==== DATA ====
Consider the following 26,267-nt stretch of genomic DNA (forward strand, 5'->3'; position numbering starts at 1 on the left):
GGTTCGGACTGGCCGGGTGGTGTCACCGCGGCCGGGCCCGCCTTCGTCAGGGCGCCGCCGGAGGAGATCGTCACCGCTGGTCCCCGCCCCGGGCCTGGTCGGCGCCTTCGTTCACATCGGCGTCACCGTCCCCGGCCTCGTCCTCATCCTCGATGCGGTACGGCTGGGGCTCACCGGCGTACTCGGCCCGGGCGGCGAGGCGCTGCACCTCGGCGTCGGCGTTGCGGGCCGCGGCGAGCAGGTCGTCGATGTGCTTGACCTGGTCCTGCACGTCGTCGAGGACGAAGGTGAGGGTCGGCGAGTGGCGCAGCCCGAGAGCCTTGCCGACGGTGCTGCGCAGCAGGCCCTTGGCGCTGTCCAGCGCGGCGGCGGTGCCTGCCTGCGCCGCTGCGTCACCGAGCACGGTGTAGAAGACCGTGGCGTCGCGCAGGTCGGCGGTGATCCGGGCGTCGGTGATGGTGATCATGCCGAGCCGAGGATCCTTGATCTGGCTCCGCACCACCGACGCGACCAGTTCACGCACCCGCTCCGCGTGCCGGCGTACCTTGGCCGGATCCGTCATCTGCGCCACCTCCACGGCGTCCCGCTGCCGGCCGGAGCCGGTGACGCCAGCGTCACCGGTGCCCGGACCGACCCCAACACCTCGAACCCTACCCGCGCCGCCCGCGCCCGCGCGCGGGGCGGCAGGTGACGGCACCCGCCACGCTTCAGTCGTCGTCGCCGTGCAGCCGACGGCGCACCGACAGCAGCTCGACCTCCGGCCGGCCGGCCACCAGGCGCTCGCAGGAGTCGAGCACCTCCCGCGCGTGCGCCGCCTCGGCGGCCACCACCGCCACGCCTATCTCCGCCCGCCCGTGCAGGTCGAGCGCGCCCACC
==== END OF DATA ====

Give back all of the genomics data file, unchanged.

Consider the following 26,267-nt stretch of genomic DNA (forward strand, 5'->3'; position numbering starts at 1 on the left):
GGTTCGGACTGGCCGGGTGGTGTCACCGCGGCCGGGCCCGCCTTCGTCAGGGCGCCGCCGGAGGAGATCGTCACCGCTGGTCCCCGCCCCGGGCCTGGTCGGCGCCTTCGTTCACATCGGCGTCACCGTCCCCGGCCTCGTCCTCATCCTCGATGCGGTACGGCTGGGGCTCACCGGCGTACTCGGCCCGGGCGGCGAGGCGCTGCACCTCGGCGTCGGCGTTGCGGGCCGCGGCGAGCAGGTCGTCGATGTGCTTGACCTGGTCCTGCACGTCGTCGAGGACGAAGGTGAGGGTCGGCGAGTGGCGCAGCCCGAGAGCCTTGCCGACGGTGCTGCGCAGCAGGCCCTTGGCGCTGTCCAGCGCGGCGGCGGTGCCTGCCTGCGCCGCTGCGTCACCGAGCACGGTGTAGAAGACCGTGGCGTCGCGCAGGTCGGCGGTGATCCGGGCGTCGGTGATGGTGATCATGCCGAGCCGAGGATCCTTGATCTGGCTCCGCACCACCGACGCGACCAGTTCACGCACCCGCTCCGCGTGCCGGCGTACCTTGGCCGGATCCGTCATCTGCGCCACCTCCACGGCGTCCCGCTGCCGGCCGGAGCCGGTGACGCCAGCGTCACCGGTGCCCGGACCGACCCCAACACCTCGAACCCTACCCGCGCCGCCCGCGCCCGCGCGCGGGGCGGCAGGTGACGGCACCCGCCACGCTTCAGTCGTCGTCGCCGTGCAGCCGACGGCGCACCGACAGCAGCTCGACCTCCGGCCGGCCGGCCACCAGGCGCTCGCAGGAGTCGAGCACCTCCCGCGCGTGCGCCGCCTCGGCGGCCACCACCGCCACGCCTATCTCCGCCCGCCCGTGCAGGTCGAGCGCGCCCACC